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Covid-19 Forces Indians to Embrace Digital Payments but Country Still Lacks Crypto Regulation

The global pandemic Covid-19 is forcing Indians to resort to digital payment platforms when settling bills as well as paying for groceries.

Before the Covid-19 outbreak, Indian citizens largely ignored a 2016 government decree that attempted to achieve the same, reports The Economic Times of India.

The news site reports that the value of transactions on the Unified Payments Interface, a platform created by India’s largest banks in 2016, reached an all-time high in June.

As the country’s infection rate and deaths associated with Covid-19 grew, Indians began switching to digital payment options “as people feared to handle banknotes” amid the pandemic.

Electronic fund transfers from banks, which had dropped in April as economic activity slowed, have seen a rebound. The Indian news site refers to a recent survey by Capgemini Research Institute observed a growing appetite for digital payments.

According to this survey:

Three-quarters of Indian consumers reported greater use of digital payments since the virus outbreak, and 78% expect to continue increasing their use in the next six months — the highest figures among 11 nations surveyed.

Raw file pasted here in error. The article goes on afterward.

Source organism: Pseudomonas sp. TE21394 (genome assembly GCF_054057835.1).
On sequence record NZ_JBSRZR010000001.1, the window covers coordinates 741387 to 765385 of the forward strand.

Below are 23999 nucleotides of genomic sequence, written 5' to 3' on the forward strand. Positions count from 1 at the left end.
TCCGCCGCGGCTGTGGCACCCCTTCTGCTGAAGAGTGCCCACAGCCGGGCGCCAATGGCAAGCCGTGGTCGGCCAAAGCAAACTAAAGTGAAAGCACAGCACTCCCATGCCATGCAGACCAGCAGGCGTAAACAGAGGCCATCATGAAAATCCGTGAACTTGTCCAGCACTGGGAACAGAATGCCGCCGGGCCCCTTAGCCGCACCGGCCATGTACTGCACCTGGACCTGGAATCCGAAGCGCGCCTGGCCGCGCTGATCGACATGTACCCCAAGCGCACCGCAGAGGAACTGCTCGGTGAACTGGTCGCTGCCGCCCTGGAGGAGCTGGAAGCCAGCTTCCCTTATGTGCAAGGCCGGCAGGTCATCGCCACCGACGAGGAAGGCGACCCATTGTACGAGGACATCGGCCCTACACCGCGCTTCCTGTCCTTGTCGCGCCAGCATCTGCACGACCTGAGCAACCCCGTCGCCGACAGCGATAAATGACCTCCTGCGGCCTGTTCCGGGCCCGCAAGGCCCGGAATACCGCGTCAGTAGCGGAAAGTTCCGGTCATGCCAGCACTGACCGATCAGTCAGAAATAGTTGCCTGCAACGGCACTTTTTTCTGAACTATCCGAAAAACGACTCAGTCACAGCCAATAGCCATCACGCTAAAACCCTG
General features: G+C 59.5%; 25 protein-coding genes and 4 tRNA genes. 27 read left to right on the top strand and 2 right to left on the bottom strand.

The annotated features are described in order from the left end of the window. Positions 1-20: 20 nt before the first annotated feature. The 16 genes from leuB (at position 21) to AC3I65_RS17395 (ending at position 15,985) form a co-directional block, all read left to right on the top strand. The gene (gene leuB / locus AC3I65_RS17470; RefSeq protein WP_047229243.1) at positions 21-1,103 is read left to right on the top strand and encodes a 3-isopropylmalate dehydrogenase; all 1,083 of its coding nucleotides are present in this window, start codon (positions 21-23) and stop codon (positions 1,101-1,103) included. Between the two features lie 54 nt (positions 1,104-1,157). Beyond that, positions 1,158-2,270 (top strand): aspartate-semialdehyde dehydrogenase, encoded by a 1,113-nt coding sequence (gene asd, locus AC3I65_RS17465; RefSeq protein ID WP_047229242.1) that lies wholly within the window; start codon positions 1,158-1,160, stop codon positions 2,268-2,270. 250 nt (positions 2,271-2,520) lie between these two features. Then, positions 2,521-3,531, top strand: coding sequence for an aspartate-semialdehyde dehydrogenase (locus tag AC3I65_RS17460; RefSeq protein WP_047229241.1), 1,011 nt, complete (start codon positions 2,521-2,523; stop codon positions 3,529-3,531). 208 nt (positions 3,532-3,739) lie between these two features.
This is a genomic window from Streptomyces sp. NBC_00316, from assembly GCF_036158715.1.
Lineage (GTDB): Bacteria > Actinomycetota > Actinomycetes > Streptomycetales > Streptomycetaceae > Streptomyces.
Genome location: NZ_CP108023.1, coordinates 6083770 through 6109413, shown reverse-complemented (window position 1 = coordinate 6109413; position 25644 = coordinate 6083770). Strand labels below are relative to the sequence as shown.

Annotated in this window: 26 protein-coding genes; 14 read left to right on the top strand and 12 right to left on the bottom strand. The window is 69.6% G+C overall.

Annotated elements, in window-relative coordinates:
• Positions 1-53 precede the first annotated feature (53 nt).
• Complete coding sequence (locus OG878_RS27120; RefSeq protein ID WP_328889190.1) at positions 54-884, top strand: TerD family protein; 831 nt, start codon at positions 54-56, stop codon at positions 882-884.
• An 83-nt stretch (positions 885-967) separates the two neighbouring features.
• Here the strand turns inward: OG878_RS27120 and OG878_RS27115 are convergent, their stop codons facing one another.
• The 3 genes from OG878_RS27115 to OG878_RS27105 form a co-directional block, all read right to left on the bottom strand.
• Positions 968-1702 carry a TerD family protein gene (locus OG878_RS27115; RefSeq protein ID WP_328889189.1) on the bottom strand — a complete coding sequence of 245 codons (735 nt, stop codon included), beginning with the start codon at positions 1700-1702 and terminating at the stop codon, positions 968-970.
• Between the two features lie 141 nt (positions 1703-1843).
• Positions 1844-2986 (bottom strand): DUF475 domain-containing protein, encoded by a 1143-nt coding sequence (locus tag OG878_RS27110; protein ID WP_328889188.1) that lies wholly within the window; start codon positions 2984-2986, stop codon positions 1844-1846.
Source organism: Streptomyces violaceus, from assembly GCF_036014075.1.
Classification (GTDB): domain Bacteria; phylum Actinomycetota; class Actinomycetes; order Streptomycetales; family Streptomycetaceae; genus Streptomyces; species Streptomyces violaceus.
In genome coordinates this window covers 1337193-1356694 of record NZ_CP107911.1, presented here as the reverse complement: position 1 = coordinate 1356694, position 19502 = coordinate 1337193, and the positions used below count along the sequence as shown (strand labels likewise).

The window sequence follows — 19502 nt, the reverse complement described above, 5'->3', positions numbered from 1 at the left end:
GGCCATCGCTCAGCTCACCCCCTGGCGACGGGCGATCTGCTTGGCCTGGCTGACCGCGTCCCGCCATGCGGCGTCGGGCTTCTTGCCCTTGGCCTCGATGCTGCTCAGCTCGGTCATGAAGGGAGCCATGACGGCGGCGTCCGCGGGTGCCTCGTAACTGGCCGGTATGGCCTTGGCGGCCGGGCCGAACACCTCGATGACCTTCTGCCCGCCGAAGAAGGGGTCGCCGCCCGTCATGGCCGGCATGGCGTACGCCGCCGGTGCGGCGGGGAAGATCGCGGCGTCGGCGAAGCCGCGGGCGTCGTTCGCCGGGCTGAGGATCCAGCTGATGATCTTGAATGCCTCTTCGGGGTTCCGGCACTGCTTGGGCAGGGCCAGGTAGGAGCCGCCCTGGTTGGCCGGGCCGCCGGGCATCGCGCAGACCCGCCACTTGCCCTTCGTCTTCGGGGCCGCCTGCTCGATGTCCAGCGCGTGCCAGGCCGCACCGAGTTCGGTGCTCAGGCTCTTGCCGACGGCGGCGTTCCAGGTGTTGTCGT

Increasing digital payment volumes are a fulfillment of Prime Minister Narendra Modi’s vision of increased use of digital financial technologies.

In November 2016, India suddenly invalidated most of the country’s high-value currency notes. The twin objective of the demonetization was to curb corruption as well as to “help encourage a move toward digital commerce.”

The move was briefly successful as people struggled to get banknotes but soon Indians had reverted to cash as once the number of notes in circulation rose.

Indians prefer cash for various reasons, including to avoid paying higher taxes after a national sales tax was implemented in mid-2017 and higher charges from retailers.

Smaller stores that do not enjoy high volume sales often charge customers extra, to make up for what they must pay the service partners for electronic transactions.

Meanwhile, the Modi government, which is aiming for a billion digital transactions per day, still does not have an official stance on virtual or digital currencies issued technology companies.

In the past, The Reserve Bank of India (RBI) issued adverse notices against the use of cryptocurrencies, and in 2018, it banned financial institutions from working with cryptocurrency-related businesses.

However, the country’s Supreme Court has since overturned that decree.

Still, Indian media reports in June suggest an announcement that clarifies India’s stance on cryptocurrencies is imminent. Some crypto-related businesses are hopeful the government will not ban cryptocurrencies.

Do you think Indian digital payments will continue to grow once the Covid-19 has dissipated? Tell us what you think in the comments section below.

Tags in this story
Banknotes, Capgemini Research Institute, Coronavirus, Corruption, COVID-19, digital payments, India, India demonetization, india supreme court, Indians, Prime Minister Narendra Modi, Reserve Bank of India, Unified Payments Interface

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